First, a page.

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Home > All articles > 02. FABRYKA MAGAZINE > NINa for Jordan Aquirre - interview (2006)
NINa for Jordan Aquirre - interview (2006)
2006-06-17 | Jordan Aguirre from Metal America | e-mail interview
Jordan: What made you want to become an industrial metal reviewer?

NINa: This music has always been kicking my ass with a wall of guitar riffs and a variety of intriguing samples in the background. It carries power any other kind of music can't fill me with. There weren't many bands playing industrial metal music the proper way. There are many bands which are bored with playing "clean" metal so they try to include electronics in their songs. Sometimes, they will not achieve the expected result due to too little knowledge of using samplers and suitable software. The result - music sounding like two styles added and undeveloped properly. The genre is rather new, it came out in the beginning of the 90's and was spread by bands I'll tell you about a bit later.

Jordan: Who is your favorite group?

Well, you'd better ask me who was, because mosts of those bands died out. I have a deep respect for Skrew led by Adam Grossman. We've been in contact recently and I got an opportunity to do an interview with him. So, better keep watch for any news coming from Fabryka in June/July ;) Skrew invented its own, trademark sound. With their jagged guitar riffs and incredible dynamics, the band attracted fans originating from both metal and industrial subculture. It's a pity they quit. I think Skrew music would attract interest all over the world even after 10 years from the moment they quit. This music stands the test of time, and there will always be fans fit for it in the "heavy and aggressive" music scene. Besides Skrew, there is Pitchshifter with a variety of good albums, but I personally prefer their earlier releases, like Submit or Desensitized.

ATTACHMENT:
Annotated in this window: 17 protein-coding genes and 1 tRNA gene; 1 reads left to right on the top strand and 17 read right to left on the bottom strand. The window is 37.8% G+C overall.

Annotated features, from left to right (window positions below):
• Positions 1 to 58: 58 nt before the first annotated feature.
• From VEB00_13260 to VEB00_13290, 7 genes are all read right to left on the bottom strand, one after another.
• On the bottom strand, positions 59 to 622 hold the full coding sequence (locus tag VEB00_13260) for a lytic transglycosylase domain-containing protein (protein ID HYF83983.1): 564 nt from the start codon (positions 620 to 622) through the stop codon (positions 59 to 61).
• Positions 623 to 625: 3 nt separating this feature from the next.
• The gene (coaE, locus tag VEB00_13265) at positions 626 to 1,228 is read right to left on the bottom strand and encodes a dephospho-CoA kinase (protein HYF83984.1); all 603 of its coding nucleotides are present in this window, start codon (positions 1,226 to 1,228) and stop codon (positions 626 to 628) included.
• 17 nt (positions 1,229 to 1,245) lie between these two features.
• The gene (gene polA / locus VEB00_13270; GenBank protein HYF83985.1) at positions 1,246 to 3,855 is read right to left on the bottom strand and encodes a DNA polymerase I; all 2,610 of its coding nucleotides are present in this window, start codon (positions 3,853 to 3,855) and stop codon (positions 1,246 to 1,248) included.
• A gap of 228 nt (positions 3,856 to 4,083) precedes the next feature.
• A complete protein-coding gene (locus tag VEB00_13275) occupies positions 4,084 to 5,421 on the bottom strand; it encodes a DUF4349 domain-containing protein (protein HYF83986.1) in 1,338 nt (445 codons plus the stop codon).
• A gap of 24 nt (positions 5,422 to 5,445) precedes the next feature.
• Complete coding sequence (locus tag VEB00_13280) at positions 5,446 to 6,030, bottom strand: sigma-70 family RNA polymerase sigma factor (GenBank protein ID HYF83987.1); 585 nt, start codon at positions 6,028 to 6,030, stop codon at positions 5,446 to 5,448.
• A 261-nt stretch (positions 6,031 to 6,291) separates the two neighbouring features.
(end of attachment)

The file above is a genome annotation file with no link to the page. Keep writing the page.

Jordan: Who are you top 5 favorite industrial metal bands?

As I said, Skrew is a band worth the number one place. Excellent works like Dusted or Shadow of Doubt have stayed in my memory to this day. I can't forget about Rorschach Test in this interview, the band produced by Neil Kernon, who was working with Skrew in the past. It's funny to know that so few people heard about the band. RT released only 2 albums and disappeared. If you are a fan of industrial metal music try to find "Unclean" and "Peace Minus One", so that you fall in love with
industrial even more :)

Another band of my interest is, as you might have suspected, Ministry. The band led by Al Jourgensen with his rebellious Cuban character and unquestionable charisma belongs to the pioneers of industrial metal music. Adam Grossman mentioned above was at some point a musician of Ministry as well.
The other band worth mentioning is 16volt. Seems like it's pretty dormant for the last 6 years. 16volt gathered lots of fans during their active years. It would be a shame for Eric Powell to finish with 16volt once for all.

There is also Project .44, a band created by a variety of musicians - e.g. Louis Svitek (ex-Ministry) and Charles Levi (excellent industrial rock bassman, bound with My Life With The Thrill Kill Kult, Bangalore, H3llb3nt and many others). They released 2 albums so far, both of them high quality stuff.
The fifth and the last top shit is Cyanotic with Sean Payne leading the band. His input for modern industrial metal scene is unquestionable. Sean knows a heap of heavy indurock and metal music, so he's got the foundations to build on, and you can see he's doing it well - just listen to their latest LP - Transhuman.

Jordan: Between Ministry and KMFDM who do you think would win in a fight?